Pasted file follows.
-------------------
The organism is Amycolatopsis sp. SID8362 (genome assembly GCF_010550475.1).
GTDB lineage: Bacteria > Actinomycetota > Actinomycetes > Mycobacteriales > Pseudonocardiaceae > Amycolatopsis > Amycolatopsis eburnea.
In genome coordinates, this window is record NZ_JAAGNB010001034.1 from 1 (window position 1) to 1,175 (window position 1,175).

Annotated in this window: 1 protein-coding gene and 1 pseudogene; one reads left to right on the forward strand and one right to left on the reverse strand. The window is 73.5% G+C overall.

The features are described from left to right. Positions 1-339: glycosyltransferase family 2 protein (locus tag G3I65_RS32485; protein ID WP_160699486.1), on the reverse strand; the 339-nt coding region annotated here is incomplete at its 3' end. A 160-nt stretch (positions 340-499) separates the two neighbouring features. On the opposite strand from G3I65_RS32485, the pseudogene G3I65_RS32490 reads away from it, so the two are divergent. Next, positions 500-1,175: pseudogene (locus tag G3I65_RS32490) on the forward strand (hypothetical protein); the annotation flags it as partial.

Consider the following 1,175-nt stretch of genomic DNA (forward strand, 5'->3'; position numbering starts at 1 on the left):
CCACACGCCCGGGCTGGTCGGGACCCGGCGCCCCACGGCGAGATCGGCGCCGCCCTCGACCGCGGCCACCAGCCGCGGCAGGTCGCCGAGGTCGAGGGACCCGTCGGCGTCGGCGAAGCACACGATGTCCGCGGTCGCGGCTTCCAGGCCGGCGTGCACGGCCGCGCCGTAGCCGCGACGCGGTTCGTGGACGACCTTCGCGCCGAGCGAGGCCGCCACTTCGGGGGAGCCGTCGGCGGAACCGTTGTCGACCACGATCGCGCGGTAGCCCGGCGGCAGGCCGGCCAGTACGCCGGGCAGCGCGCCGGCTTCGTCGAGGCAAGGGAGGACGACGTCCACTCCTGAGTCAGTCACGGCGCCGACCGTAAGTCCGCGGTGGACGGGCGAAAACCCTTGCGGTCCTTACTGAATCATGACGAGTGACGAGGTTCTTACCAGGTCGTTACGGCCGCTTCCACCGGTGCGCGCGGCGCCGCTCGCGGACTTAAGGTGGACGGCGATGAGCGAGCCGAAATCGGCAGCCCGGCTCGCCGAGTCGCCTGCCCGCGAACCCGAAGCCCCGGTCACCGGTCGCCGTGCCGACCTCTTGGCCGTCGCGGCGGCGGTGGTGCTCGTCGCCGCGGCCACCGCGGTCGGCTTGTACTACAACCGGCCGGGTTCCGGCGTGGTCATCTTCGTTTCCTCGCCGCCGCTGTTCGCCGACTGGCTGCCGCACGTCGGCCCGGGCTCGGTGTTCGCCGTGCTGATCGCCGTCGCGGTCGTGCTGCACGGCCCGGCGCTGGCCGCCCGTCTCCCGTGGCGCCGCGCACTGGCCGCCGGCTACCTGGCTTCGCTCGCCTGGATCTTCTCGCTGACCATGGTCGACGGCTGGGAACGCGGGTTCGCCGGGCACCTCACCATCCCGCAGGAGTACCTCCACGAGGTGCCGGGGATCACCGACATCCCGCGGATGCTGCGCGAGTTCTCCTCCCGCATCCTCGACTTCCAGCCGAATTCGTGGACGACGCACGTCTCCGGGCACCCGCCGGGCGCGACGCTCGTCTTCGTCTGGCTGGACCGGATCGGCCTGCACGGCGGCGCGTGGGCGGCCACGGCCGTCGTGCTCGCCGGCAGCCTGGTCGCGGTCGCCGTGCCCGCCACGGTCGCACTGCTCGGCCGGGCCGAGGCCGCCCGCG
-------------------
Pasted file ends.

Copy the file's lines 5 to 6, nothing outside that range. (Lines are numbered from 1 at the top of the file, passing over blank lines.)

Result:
The features are described from left to right. Positions 1-339: glycosyltransferase family 2 protein (locus tag G3I65_RS32485; protein ID WP_160699486.1), on the reverse strand; the 339-nt coding region annotated here is incomplete at its 3' end. A 160-nt stretch (positions 340-499) separates the two neighbouring features. On the opposite strand from G3I65_RS32485, the pseudogene G3I65_RS32490 reads away from it, so the two are divergent. Next, positions 500-1,175: pseudogene (locus tag G3I65_RS32490) on the forward strand (hypothetical protein); the annotation flags it as partial.

Consider the following 1,175-nt stretch of genomic DNA (forward strand, 5'->3'; position numbering starts at 1 on the left):